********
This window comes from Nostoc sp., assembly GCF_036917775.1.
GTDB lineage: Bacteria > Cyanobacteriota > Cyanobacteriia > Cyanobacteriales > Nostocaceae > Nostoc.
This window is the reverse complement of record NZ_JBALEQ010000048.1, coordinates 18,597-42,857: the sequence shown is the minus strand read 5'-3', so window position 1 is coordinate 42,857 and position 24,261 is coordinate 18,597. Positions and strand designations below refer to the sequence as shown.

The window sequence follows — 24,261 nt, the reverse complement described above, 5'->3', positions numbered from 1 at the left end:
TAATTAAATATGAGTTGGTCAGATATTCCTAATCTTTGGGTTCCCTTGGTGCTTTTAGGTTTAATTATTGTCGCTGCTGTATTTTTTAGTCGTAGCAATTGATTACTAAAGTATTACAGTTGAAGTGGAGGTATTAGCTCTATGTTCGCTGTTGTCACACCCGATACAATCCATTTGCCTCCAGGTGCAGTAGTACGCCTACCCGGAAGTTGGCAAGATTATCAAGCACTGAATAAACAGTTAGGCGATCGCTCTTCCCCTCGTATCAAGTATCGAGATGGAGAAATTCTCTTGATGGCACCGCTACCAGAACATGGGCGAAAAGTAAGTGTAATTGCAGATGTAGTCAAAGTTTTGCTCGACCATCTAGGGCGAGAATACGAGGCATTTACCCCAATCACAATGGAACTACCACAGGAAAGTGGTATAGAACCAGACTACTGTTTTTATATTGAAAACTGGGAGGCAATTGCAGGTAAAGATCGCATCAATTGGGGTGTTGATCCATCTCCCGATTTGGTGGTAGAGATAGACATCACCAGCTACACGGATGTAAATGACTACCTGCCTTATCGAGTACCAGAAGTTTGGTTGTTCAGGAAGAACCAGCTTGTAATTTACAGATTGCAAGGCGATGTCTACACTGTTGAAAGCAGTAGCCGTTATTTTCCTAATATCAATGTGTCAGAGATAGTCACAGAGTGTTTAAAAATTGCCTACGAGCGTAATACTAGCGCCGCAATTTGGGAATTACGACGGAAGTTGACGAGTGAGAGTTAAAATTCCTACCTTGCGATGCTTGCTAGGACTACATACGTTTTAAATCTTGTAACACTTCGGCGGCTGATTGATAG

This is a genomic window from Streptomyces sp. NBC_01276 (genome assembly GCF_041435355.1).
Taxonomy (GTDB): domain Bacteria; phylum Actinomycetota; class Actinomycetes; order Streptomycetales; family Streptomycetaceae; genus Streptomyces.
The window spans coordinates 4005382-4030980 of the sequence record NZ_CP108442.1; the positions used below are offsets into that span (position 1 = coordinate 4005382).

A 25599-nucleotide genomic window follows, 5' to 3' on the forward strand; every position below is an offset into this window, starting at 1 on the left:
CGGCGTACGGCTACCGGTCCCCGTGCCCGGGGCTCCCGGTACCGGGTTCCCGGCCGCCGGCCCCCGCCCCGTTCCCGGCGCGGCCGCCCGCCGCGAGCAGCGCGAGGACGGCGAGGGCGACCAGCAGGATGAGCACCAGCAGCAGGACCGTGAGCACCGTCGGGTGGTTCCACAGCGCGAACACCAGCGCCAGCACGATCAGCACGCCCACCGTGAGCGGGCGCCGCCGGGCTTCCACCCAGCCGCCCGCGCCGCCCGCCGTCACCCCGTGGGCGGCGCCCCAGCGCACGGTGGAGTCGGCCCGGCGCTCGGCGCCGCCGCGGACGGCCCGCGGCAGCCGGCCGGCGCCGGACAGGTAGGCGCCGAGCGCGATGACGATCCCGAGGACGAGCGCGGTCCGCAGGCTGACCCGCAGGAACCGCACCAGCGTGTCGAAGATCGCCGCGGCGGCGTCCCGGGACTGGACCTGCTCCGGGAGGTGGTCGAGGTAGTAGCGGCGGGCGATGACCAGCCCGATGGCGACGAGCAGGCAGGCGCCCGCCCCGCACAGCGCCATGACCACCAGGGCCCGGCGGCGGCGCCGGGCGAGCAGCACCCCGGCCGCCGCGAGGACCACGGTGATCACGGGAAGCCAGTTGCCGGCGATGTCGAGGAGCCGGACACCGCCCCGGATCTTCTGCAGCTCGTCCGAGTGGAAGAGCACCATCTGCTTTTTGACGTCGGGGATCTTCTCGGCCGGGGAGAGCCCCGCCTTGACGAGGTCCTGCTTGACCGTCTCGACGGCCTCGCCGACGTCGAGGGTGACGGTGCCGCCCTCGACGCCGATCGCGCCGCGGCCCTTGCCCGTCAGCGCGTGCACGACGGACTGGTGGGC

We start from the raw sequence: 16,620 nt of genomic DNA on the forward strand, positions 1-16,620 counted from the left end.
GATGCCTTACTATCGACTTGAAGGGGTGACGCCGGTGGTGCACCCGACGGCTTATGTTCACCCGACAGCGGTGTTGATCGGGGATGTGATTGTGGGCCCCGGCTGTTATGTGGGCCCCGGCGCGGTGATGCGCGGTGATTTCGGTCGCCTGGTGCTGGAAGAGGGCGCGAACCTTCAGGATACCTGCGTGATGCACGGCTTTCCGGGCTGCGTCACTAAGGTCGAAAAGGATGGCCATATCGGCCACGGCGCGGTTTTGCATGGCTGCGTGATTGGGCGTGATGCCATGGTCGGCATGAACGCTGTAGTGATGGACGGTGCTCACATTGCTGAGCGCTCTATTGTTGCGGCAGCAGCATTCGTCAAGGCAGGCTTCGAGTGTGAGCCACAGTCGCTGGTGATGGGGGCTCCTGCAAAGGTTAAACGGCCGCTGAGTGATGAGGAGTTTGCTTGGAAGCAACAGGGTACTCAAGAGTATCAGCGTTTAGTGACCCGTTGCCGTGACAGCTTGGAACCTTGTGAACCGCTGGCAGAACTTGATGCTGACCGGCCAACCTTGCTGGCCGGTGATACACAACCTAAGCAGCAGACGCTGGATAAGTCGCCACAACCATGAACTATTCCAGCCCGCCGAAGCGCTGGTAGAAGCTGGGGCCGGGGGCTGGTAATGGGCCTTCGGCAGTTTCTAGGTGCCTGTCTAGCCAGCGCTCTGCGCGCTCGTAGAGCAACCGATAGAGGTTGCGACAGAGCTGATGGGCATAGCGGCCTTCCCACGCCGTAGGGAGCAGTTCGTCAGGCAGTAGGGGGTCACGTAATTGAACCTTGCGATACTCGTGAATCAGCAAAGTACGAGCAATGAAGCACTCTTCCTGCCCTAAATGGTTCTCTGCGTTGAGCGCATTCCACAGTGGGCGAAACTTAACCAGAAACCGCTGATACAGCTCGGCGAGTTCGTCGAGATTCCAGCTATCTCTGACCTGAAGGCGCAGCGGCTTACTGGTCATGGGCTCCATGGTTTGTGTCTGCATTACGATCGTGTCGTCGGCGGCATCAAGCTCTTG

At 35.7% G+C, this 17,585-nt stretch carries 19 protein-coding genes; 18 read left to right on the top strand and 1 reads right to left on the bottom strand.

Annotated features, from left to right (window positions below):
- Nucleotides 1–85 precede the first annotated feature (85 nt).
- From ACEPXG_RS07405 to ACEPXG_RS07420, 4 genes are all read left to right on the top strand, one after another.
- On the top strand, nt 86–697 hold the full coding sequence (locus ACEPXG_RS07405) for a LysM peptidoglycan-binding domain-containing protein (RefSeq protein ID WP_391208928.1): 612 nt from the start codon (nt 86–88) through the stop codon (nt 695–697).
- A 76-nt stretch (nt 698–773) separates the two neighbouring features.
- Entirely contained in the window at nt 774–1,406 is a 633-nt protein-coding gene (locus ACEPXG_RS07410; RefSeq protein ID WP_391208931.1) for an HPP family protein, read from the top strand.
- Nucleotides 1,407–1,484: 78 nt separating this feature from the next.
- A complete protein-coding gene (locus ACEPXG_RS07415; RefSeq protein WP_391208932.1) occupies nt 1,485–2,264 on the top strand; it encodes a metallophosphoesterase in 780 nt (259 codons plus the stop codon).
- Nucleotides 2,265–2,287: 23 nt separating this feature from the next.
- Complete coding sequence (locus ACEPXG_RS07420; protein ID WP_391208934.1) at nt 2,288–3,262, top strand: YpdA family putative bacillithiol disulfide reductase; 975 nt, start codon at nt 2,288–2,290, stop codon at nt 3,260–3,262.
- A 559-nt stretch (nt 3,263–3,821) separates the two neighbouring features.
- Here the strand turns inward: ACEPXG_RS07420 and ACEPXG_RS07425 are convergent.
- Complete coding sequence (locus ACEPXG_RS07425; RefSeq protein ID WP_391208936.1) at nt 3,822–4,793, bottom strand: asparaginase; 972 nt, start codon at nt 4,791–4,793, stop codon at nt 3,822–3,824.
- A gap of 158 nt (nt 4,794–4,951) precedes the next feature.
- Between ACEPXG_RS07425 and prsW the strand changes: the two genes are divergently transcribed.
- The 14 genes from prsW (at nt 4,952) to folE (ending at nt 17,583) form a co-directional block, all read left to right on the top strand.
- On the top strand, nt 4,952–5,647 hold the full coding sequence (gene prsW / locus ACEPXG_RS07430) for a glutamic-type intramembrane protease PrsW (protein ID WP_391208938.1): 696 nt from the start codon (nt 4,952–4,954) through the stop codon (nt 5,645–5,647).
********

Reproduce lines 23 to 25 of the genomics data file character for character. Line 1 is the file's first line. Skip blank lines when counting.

- Complete coding sequence (locus ACEPXG_RS07420; protein ID WP_391208934.1) at nt 2,288–3,262, top strand: YpdA family putative bacillithiol disulfide reductase; 975 nt, start codon at nt 2,288–2,290, stop codon at nt 3,260–3,262.
- A 559-nt stretch (nt 3,263–3,821) separates the two neighbouring features.
- Here the strand turns inward: ACEPXG_RS07420 and ACEPXG_RS07425 are convergent.